- You worked hard
You seem to be confused about the technicalities.
First 1PP, 2PP, 3PP: this is popping up in every introduction but should be left out IMO. It is only confusing - ignore it, don't try to interpret it. Proof: what you called 1PP and 3PP are not
that, they are both 2PP
. It is a mathematical concept, utterly useless for artists, there is no relation with the number of VP's in a real scene. If it corresponds, it is just by coincidence.
The only theoretical point that is really important here is the definition of a vanishing line (VL). In your second drawing of the chair, the blue lines are VL's, the red lines definitely not
. And from the other lines I don't understand the intention.
Perspective is not an aim in itself, it is a powerful tool, like a straightedge or a pair of compasses. The basic tool is the VL: it teaches you how to draw all sizes/positions in a coherent way. But how can a line between the VP and another single point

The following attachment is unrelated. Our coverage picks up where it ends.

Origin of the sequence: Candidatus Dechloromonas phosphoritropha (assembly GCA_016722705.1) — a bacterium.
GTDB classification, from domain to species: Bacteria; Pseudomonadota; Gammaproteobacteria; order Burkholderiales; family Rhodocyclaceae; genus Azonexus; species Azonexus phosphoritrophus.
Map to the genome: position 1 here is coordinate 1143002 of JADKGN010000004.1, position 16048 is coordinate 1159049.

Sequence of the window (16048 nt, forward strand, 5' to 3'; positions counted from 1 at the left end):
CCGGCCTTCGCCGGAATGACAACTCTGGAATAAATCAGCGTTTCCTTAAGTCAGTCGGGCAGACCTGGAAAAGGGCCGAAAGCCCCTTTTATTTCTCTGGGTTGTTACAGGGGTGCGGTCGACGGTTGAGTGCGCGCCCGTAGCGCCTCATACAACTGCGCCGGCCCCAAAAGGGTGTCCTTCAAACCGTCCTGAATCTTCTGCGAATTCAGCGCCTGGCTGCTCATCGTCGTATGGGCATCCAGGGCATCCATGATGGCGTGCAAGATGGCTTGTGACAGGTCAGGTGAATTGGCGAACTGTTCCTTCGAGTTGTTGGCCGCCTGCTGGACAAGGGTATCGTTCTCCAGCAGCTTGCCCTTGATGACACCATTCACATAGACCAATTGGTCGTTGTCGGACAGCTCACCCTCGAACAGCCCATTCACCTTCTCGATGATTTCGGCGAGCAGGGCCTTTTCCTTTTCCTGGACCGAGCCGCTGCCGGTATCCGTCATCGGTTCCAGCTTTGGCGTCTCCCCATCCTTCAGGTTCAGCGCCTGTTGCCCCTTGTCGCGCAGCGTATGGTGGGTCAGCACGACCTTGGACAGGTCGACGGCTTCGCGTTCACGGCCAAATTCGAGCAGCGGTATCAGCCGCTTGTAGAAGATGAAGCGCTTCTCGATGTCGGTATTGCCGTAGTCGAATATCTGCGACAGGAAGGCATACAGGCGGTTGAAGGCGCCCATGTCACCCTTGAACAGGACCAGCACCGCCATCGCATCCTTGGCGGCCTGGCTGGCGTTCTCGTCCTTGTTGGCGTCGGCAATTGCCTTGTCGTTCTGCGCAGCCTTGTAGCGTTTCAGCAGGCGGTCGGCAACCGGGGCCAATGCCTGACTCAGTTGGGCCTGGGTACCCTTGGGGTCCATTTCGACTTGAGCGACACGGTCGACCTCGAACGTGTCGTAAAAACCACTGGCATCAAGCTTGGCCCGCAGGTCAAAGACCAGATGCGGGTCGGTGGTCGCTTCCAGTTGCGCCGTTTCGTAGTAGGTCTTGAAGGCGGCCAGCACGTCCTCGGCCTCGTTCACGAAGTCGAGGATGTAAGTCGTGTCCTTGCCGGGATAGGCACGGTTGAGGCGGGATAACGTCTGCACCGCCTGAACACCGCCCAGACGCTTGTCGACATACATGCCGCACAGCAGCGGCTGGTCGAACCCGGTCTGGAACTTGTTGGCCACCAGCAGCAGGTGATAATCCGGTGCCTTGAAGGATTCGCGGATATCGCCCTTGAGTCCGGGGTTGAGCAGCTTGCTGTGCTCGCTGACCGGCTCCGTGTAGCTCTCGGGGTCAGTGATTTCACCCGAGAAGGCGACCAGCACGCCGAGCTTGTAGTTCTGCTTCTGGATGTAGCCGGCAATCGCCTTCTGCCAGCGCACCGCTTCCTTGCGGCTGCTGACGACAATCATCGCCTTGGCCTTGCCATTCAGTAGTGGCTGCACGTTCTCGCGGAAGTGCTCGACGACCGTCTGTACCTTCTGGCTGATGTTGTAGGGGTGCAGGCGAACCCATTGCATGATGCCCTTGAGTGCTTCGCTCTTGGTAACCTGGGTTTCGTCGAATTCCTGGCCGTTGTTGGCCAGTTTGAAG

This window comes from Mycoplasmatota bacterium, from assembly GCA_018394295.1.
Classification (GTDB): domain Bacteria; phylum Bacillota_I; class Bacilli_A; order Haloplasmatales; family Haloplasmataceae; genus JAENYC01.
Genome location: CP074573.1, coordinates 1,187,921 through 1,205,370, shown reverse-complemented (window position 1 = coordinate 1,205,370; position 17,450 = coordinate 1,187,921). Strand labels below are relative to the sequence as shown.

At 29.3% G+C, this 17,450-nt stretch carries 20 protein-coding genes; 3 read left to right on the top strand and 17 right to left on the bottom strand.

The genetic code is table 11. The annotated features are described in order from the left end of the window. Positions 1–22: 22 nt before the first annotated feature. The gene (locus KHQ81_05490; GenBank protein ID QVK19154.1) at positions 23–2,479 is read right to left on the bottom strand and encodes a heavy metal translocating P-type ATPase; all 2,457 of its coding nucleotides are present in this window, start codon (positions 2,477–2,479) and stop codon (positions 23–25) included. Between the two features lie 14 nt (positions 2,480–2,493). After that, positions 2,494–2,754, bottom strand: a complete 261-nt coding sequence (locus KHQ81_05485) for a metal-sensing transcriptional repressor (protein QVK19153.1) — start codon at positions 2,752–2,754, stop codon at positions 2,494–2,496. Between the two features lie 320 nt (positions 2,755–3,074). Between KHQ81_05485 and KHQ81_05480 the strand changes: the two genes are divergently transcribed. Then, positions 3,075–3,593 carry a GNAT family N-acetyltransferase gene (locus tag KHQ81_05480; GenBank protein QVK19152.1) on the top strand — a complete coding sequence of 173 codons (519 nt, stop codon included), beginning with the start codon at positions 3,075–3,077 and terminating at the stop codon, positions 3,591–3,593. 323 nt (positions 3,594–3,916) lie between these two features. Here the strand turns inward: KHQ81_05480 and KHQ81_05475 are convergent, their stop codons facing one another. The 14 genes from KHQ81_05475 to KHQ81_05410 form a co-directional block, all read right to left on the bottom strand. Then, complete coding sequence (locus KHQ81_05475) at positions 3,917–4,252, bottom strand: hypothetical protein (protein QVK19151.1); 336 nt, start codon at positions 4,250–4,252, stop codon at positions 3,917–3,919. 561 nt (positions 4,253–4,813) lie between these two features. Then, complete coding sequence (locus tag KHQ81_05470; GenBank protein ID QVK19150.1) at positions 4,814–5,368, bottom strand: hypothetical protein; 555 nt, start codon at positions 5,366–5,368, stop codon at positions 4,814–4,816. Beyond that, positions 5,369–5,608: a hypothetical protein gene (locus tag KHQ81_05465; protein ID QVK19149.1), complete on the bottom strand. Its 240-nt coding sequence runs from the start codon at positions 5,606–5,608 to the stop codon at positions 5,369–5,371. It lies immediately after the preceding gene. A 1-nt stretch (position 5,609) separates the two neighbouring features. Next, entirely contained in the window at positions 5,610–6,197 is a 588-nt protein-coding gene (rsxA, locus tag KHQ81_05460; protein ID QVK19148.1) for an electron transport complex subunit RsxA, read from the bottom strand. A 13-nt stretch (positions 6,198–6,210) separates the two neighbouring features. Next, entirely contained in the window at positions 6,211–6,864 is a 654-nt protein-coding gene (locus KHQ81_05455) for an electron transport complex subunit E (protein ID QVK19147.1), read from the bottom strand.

show you the correct position? try it: shift that point and draw a line to the VL: still "OK", wherever you draw that point
All the other "rules" of this introductory class on perspective are intuitively understood when demonstrated in a simple example, the railroad tracks. See post #365, a few pages back.
First intuitive rule "further away looks smaller
Admit that the back is further away than the front
. And line a
is a complete riddle for me.
The 4 boxes: again "further away looks smaller
" (box b
). And how can I check your understanding of perspective if you crop half a box (a
Keep up the good work